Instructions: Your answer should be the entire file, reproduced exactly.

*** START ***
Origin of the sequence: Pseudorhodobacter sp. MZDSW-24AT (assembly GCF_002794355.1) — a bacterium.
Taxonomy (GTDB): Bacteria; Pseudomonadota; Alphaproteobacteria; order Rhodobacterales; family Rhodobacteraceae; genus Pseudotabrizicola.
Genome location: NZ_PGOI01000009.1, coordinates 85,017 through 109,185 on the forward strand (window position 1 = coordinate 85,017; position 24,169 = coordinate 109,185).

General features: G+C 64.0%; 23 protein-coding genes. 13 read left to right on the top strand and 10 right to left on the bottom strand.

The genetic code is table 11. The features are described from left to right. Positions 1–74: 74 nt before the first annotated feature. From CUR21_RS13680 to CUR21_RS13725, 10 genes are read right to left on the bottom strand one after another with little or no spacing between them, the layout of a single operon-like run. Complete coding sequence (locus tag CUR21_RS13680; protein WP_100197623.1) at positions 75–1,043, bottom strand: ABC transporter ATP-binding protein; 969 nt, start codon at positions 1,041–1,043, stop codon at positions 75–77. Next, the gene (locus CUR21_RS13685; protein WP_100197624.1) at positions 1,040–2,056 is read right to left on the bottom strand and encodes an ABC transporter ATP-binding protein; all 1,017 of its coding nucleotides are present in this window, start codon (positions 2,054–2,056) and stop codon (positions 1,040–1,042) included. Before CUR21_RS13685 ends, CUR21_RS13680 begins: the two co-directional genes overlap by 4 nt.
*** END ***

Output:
Origin of the sequence: Pseudorhodobacter sp. MZDSW-24AT (assembly GCF_002794355.1) — a bacterium.
Taxonomy (GTDB): Bacteria; Pseudomonadota; Alphaproteobacteria; order Rhodobacterales; family Rhodobacteraceae; genus Pseudotabrizicola.
Genome location: NZ_PGOI01000009.1, coordinates 85,017 through 109,185 on the forward strand (window position 1 = coordinate 85,017; position 24,169 = coordinate 109,185).

General features: G+C 64.0%; 23 protein-coding genes. 13 read left to right on the top strand and 10 right to left on the bottom strand.

The genetic code is table 11. The features are described from left to right. Positions 1–74: 74 nt before the first annotated feature. From CUR21_RS13680 to CUR21_RS13725, 10 genes are read right to left on the bottom strand one after another with little or no spacing between them, the layout of a single operon-like run. Complete coding sequence (locus tag CUR21_RS13680; protein WP_100197623.1) at positions 75–1,043, bottom strand: ABC transporter ATP-binding protein; 969 nt, start codon at positions 1,041–1,043, stop codon at positions 75–77. Next, the gene (locus CUR21_RS13685; protein WP_100197624.1) at positions 1,040–2,056 is read right to left on the bottom strand and encodes an ABC transporter ATP-binding protein; all 1,017 of its coding nucleotides are present in this window, start codon (positions 2,054–2,056) and stop codon (positions 1,040–1,042) included. Before CUR21_RS13685 ends, CUR21_RS13680 begins: the two co-directional genes overlap by 4 nt.